Currently my main water shut off valve is soldered using a 3/4 globe valve. However the stem is leaky and I am thinking of replacing it.

Is it a good idea to cut it out and replace it using a SharkBite ball valve? Are SharkBite valves good to use for a main shut off valve replacement in a house or will the pressure deteriorate its O-ring much too quickly? I do not want to solder a joint on as I am a newbie.

  • 2
    If the Sharkbite parts are okay for the shutoff valves under you sink or behind your toilet, or for connecting the water supply inside your wall to your tub, shower or washing machine valves, I don't know why it wouldn't be okay for your main shutoff value. ;-) Dec 29, 2014 at 6:15
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    To amplify @Craig's point: A main valve gets less use (turned on/off) than any other valve. My impression is that the forces applied to the joint of a sharkbite valve is what is likely to make it fail, not pressure, flow rate, temperature or any other factor.
    – wallyk
    Dec 29, 2014 at 6:17
  • 1
    Plan ahead for needing to get the water to your house shut off; a decided nusiance of main water valve replacement if you need someone else (the city water department, say) to shut off the water before it gets to your house.
    – Ecnerwal
    Dec 29, 2014 at 15:46
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    @Ecnerwal True that. To me, growing up, shutting off the main water valve meant going out to the front property line with a crescent wrench, taking off the round steel city water meter cover and reaching a couple of feet in there where I couldn't see, usually in water since the city's valve leaked when it was only half open. Guess how fun that was in January. ;-) Jan 2, 2015 at 18:14
  • For what it's worth, I've considered simply shutting off the existing main valve, splicing in a new quarter-turn lever valve above it, then opening the old valve and never touching it again. It oughf to meet code....
    – keshlam
    Jun 14, 2015 at 2:47

4 Answers 4


Why not just repack the valve stem? It's cheaper, easier, and faster.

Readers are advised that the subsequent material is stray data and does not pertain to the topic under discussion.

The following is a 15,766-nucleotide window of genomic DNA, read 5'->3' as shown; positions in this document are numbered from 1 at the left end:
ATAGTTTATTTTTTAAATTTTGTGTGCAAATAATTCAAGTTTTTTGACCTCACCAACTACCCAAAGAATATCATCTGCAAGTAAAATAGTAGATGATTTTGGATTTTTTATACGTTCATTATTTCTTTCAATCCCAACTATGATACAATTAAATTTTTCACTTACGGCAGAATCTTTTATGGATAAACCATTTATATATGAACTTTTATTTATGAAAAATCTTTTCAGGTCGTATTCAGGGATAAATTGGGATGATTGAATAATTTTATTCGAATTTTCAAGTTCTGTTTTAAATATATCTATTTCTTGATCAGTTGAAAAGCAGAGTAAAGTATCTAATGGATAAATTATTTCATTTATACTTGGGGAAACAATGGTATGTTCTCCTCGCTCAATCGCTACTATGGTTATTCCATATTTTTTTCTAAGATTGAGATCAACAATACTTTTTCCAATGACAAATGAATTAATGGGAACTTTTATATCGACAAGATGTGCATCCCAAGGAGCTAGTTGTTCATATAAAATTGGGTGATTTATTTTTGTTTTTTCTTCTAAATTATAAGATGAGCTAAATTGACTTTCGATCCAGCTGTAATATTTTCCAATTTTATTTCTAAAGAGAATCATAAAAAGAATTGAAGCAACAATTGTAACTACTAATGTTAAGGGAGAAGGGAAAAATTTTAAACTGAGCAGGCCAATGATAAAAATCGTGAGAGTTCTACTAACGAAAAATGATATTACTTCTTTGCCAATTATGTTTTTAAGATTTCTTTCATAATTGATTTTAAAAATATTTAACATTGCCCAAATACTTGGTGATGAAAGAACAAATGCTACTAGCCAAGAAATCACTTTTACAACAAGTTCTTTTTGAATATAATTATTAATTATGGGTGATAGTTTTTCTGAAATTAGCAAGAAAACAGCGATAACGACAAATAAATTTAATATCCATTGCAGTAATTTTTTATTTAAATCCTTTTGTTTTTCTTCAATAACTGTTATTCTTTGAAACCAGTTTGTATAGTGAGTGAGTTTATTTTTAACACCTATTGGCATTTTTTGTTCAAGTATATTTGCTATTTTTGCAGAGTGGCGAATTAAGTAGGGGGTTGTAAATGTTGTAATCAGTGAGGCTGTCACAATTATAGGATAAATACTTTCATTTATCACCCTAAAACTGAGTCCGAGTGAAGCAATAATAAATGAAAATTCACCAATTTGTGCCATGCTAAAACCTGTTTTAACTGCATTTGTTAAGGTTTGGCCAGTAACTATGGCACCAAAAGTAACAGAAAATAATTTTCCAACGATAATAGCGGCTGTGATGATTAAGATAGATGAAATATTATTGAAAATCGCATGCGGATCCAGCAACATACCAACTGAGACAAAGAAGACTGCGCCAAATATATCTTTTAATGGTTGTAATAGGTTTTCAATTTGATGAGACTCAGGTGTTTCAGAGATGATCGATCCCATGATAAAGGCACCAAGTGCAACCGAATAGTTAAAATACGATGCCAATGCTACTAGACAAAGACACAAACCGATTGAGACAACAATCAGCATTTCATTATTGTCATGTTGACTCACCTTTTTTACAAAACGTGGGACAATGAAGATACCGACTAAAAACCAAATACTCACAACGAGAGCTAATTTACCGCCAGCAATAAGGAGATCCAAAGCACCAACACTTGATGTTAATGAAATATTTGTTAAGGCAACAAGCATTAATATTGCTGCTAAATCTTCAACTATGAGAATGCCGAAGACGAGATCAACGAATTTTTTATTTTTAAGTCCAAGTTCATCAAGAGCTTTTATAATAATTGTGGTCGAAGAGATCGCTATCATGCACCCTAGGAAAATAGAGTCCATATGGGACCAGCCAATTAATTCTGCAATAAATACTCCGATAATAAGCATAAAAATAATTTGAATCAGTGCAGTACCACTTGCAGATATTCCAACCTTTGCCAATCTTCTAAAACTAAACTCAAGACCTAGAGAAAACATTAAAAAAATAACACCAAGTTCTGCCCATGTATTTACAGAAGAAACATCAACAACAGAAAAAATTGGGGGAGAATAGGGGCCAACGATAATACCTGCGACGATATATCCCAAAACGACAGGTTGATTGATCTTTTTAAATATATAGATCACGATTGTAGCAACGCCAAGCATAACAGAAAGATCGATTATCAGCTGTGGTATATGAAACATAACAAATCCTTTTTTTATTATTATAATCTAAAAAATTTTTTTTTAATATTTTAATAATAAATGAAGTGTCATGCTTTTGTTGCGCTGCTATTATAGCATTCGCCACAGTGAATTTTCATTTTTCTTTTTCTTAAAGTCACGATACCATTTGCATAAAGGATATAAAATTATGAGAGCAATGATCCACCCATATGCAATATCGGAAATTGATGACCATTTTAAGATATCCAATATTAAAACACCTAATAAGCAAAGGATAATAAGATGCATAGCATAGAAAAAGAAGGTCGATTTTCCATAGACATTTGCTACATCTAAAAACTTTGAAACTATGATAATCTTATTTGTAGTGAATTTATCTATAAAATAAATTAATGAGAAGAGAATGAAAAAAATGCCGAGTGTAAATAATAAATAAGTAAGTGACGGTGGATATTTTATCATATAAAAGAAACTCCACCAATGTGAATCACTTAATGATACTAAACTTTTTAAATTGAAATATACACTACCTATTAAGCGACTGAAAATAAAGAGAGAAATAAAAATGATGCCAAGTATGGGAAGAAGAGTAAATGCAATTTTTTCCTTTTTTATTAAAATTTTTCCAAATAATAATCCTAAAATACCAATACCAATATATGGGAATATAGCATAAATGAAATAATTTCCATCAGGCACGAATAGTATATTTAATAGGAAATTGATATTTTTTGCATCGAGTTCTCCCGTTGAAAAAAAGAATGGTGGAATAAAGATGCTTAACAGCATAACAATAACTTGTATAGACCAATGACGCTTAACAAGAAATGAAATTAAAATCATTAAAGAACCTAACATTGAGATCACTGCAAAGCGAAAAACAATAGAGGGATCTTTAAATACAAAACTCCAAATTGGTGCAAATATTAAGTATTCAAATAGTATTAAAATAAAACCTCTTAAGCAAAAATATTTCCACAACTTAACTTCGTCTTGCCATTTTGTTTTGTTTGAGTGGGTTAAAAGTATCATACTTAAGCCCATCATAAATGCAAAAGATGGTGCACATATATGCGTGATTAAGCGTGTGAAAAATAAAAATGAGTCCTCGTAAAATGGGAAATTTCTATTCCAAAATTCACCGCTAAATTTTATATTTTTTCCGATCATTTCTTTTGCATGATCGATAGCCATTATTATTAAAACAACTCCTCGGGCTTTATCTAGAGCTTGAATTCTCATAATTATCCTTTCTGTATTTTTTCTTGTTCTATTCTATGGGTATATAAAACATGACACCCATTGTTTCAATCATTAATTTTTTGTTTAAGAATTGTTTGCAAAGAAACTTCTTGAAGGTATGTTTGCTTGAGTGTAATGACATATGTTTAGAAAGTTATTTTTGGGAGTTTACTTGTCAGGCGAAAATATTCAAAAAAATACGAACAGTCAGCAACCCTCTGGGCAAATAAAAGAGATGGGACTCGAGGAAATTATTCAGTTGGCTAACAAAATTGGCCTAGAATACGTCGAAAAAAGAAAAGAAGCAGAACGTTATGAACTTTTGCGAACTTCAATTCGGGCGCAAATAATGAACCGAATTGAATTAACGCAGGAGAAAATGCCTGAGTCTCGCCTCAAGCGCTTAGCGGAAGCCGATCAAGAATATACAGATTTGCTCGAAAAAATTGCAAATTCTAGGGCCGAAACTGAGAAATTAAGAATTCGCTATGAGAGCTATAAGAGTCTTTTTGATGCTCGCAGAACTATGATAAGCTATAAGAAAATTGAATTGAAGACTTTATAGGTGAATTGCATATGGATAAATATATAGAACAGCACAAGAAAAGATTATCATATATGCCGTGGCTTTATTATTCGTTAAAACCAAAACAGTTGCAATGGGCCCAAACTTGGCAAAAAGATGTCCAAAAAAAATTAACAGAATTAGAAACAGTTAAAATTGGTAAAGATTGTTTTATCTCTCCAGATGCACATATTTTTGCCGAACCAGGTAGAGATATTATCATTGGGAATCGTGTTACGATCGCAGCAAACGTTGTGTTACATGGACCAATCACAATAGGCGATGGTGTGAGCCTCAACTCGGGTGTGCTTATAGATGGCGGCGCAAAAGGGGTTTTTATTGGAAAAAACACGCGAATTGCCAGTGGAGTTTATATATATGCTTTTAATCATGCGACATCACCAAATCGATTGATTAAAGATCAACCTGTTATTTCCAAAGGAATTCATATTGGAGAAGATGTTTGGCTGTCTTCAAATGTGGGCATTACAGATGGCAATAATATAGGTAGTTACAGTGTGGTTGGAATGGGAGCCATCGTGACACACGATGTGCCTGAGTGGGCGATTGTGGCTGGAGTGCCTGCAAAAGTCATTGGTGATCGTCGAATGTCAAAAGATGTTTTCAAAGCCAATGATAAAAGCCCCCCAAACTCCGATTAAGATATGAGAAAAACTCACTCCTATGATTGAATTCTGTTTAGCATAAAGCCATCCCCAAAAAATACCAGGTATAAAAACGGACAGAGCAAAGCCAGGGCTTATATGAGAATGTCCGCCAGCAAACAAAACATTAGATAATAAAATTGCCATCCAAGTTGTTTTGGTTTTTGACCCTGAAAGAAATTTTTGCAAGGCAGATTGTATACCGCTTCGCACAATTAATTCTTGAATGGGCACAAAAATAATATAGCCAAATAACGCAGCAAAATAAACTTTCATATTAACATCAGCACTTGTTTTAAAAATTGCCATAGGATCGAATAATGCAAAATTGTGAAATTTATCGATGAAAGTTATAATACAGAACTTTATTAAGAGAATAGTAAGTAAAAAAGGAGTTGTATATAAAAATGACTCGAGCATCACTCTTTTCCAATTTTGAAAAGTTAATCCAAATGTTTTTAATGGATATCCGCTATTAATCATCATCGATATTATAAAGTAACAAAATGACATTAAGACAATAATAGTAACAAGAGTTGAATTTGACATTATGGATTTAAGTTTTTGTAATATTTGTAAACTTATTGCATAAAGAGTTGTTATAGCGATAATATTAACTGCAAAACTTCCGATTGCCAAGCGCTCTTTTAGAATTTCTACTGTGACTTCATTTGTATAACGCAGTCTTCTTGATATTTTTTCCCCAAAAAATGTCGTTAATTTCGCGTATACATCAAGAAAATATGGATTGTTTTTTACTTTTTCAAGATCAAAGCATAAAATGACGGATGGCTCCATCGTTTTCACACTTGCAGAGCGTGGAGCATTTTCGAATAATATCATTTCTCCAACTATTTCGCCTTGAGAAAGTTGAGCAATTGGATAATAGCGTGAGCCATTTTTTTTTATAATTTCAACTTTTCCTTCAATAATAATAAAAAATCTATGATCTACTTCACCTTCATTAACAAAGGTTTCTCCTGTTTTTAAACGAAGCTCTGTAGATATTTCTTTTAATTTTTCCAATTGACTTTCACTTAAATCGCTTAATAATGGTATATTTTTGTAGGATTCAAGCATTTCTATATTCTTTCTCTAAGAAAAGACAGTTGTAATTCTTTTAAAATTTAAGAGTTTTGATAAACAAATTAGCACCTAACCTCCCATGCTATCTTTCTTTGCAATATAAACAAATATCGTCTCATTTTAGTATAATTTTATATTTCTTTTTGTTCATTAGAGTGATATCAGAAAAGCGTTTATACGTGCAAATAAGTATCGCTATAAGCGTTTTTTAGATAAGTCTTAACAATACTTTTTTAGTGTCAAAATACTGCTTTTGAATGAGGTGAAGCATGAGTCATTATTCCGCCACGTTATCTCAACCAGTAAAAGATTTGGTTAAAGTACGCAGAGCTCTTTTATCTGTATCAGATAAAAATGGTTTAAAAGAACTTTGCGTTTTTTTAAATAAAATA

PS: I am sure the sharkbite valve would be fine.

  • ...and repacking does not involve any soldering.
    – Ecnerwal
    Dec 29, 2014 at 15:47
  • 1
    If I was to repack the stem could I do it under a pressurized situation or do I still have to call the city to shut off the water. I wanted to get a new valve in because I will be paying roughly $300 to shut off and on the water so might as well get a new more reliable valve in there, the existing one is 18 yrs old. Dec 29, 2014 at 21:16
  • No, you need to have the water shut off or it will be spraying out the valve stem.
    – Mark
    Jan 3, 2015 at 4:18
  • Buy a curb key as low as 10 from Walmart diy .Yeah you're not supposed to but you aren't supposed to speed
    – user38420
    Jun 13, 2015 at 22:00

Shark bite valve will be fine. Just make sure you clean the copper pipe thoroughly so there are no rough edges or bits of solder left. Have you tried tightening the valve stem on your existing valve? Often this is all that is needed.


The city where I live just changed out the water meters so they can get the readings remotely. They used all shark bite connectors, so they must work.


Shark bite fittings work great when the pipes are properly seated in fitting. They have a 200 psi air/water rating on them and a 25 year warranty, and can be used above/underground. If used underground they must be wrapped with their silicone tape to protect the brass to preserve the warranty.

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